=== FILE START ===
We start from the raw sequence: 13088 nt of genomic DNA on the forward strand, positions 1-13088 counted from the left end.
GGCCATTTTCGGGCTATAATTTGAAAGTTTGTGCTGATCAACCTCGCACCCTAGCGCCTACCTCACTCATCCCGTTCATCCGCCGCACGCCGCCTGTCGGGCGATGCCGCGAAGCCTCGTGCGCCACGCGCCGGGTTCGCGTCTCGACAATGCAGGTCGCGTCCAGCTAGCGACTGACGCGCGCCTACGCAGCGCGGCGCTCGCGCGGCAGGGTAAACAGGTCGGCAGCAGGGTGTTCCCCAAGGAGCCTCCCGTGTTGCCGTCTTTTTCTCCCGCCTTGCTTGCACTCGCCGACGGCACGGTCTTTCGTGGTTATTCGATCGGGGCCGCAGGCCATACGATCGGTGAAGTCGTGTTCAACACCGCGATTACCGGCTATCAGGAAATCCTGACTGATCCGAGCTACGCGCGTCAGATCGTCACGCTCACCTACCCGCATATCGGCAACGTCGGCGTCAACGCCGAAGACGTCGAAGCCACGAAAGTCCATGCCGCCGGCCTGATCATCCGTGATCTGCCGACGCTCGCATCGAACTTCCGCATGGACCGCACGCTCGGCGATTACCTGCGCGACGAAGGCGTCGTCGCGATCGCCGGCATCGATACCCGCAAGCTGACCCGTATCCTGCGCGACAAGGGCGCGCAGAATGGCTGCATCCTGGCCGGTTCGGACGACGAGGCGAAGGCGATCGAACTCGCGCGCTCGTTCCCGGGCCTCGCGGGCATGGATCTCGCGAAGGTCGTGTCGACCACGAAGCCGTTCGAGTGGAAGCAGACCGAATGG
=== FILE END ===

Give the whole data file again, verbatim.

We start from the raw sequence: 13088 nt of genomic DNA on the forward strand, positions 1-13088 counted from the left end.
GGCCATTTTCGGGCTATAATTTGAAAGTTTGTGCTGATCAACCTCGCACCCTAGCGCCTACCTCACTCATCCCGTTCATCCGCCGCACGCCGCCTGTCGGGCGATGCCGCGAAGCCTCGTGCGCCACGCGCCGGGTTCGCGTCTCGACAATGCAGGTCGCGTCCAGCTAGCGACTGACGCGCGCCTACGCAGCGCGGCGCTCGCGCGGCAGGGTAAACAGGTCGGCAGCAGGGTGTTCCCCAAGGAGCCTCCCGTGTTGCCGTCTTTTTCTCCCGCCTTGCTTGCACTCGCCGACGGCACGGTCTTTCGTGGTTATTCGATCGGGGCCGCAGGCCATACGATCGGTGAAGTCGTGTTCAACACCGCGATTACCGGCTATCAGGAAATCCTGACTGATCCGAGCTACGCGCGTCAGATCGTCACGCTCACCTACCCGCATATCGGCAACGTCGGCGTCAACGCCGAAGACGTCGAAGCCACGAAAGTCCATGCCGCCGGCCTGATCATCCGTGATCTGCCGACGCTCGCATCGAACTTCCGCATGGACCGCACGCTCGGCGATTACCTGCGCGACGAAGGCGTCGTCGCGATCGCCGGCATCGATACCCGCAAGCTGACCCGTATCCTGCGCGACAAGGGCGCGCAGAATGGCTGCATCCTGGCCGGTTCGGACGACGAGGCGAAGGCGATCGAACTCGCGCGCTCGTTCCCGGGCCTCGCGGGCATGGATCTCGCGAAGGTCGTGTCGACCACGAAGCCGTTCGAGTGGAAGCAGACCGAATGG